NodeStatus is the state of the node that should be checked before running any Task. The TaskRunning and Idle values indicate if any task is currently running on this node. If the device was disconnected or is unavailable, the nodeGetStatus returns the Invalid value, so no task can be executed on this device. The default NodeStatus of a newly connected device is Idle.


The library has a special UpdateId counter. This counter is incremented every time a device is connected/disconnected and every time a task is started/finished on any node. You can get the current value of the counter using INetwork.getUpdateId. The increment of the counter shows possible changes in the INetwork instance: you should update the list of connected devices using getNodes and check their state by nodeGetStatus.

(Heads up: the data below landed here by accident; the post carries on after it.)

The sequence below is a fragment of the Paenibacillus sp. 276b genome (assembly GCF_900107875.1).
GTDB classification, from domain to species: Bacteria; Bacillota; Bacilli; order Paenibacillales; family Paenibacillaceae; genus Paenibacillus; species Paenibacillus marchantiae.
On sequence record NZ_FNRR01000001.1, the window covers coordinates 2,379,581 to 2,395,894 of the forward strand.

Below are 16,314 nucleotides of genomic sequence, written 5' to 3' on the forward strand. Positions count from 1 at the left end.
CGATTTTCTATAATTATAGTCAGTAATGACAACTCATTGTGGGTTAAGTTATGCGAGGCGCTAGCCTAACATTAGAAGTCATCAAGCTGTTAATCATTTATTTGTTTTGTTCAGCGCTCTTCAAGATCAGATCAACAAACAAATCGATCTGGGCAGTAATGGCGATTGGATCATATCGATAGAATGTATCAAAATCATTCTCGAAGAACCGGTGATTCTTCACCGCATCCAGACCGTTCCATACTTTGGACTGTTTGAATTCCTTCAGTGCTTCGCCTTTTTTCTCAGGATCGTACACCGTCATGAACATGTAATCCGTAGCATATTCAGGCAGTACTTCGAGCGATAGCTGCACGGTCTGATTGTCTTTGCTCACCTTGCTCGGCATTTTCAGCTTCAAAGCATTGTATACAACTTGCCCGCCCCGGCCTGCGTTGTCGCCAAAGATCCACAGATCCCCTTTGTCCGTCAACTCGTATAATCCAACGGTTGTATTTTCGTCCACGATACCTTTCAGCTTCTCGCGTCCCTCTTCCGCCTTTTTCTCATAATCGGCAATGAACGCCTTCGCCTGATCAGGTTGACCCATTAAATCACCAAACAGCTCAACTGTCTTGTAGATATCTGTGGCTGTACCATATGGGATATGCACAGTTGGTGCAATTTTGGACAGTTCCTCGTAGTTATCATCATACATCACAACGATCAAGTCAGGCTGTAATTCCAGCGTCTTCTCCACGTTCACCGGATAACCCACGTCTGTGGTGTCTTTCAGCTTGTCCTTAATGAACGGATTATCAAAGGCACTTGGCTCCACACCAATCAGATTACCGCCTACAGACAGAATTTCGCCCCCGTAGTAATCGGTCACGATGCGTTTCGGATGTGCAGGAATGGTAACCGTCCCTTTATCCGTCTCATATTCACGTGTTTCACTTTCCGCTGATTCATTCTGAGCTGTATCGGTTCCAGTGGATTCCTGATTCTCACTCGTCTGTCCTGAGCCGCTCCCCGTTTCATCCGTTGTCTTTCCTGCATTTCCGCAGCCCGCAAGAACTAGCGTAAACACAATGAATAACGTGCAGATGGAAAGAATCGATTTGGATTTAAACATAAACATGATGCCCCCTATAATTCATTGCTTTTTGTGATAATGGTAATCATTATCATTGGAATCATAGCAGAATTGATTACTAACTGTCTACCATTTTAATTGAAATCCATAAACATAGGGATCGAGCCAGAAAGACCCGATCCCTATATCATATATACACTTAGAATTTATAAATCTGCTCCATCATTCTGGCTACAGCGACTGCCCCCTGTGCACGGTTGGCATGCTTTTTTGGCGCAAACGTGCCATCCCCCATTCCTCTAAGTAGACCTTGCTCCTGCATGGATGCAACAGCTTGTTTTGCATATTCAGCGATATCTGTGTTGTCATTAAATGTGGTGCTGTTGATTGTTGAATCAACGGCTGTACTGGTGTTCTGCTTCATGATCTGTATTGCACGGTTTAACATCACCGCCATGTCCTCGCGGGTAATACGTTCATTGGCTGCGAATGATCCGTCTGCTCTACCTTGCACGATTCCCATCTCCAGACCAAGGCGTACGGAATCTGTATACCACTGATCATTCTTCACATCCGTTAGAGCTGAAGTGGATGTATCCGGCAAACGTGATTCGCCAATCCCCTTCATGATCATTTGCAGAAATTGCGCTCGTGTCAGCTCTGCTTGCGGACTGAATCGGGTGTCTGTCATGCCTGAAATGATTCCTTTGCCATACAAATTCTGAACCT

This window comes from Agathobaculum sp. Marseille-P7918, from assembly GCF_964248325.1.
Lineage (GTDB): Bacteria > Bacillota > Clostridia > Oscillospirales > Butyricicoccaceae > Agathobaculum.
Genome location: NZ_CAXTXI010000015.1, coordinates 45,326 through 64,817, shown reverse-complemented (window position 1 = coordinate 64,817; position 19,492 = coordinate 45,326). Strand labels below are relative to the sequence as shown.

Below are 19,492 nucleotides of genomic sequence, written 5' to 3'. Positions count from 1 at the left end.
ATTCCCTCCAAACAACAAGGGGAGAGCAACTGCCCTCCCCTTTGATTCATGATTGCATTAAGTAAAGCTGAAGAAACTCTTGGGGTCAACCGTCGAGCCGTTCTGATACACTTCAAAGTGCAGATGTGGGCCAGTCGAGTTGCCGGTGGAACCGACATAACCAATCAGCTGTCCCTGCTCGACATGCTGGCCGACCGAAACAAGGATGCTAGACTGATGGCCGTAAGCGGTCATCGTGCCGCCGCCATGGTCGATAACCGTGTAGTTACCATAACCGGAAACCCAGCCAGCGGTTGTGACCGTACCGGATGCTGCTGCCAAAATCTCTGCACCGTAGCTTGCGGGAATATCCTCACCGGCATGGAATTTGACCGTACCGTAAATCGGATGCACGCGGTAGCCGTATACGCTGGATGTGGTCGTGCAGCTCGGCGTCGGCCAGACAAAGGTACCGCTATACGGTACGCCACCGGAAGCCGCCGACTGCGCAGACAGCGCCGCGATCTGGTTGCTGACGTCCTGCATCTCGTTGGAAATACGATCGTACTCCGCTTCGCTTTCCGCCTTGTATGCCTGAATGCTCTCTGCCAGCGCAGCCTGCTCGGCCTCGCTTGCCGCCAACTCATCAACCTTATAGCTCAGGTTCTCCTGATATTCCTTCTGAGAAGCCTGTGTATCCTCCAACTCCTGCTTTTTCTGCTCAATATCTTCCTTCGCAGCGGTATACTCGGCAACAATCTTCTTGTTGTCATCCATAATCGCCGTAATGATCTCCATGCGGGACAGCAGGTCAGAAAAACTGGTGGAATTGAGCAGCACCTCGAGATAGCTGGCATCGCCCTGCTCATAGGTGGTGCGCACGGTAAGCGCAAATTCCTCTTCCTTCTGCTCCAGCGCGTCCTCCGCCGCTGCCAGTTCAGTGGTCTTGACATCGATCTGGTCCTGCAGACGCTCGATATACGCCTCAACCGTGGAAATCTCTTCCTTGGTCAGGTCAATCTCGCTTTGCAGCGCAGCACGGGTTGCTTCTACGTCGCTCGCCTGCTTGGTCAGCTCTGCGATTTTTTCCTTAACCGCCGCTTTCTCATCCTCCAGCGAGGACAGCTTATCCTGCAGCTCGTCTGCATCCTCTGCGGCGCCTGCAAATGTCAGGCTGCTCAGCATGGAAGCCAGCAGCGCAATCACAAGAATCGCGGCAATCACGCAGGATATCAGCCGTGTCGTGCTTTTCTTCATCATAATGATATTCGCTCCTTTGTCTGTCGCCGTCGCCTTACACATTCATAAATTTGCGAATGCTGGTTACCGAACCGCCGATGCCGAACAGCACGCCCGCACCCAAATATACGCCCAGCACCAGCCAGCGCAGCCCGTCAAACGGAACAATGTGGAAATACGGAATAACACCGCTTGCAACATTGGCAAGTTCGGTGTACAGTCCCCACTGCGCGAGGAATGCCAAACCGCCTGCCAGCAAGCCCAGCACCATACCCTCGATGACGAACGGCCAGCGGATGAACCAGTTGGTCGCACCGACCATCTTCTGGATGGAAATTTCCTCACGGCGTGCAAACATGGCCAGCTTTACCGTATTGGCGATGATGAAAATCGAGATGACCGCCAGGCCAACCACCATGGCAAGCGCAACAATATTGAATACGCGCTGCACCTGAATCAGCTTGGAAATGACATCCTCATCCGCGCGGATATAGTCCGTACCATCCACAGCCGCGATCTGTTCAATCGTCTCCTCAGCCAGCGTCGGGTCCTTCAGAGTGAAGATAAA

ICotask and ICotaskConstructor

A Task, a Cotask, and a CotaskConstructor are interconnected SDK tools for managing device functions and tasks. Each task has at least one cotask and one cotaskConstructor of its own.
A Cotask is the link between the Task and the user. A cotask hides the data transfer, the work logic and provides an interface for working with a task. To get a cotask, you must first create an instance of ICotaskConstructor. A cotaskConstructor checks nodes for the task support and starts this task, then returns an ICotask instance.
You can read more about the Cotask and the Cotask Constructor here.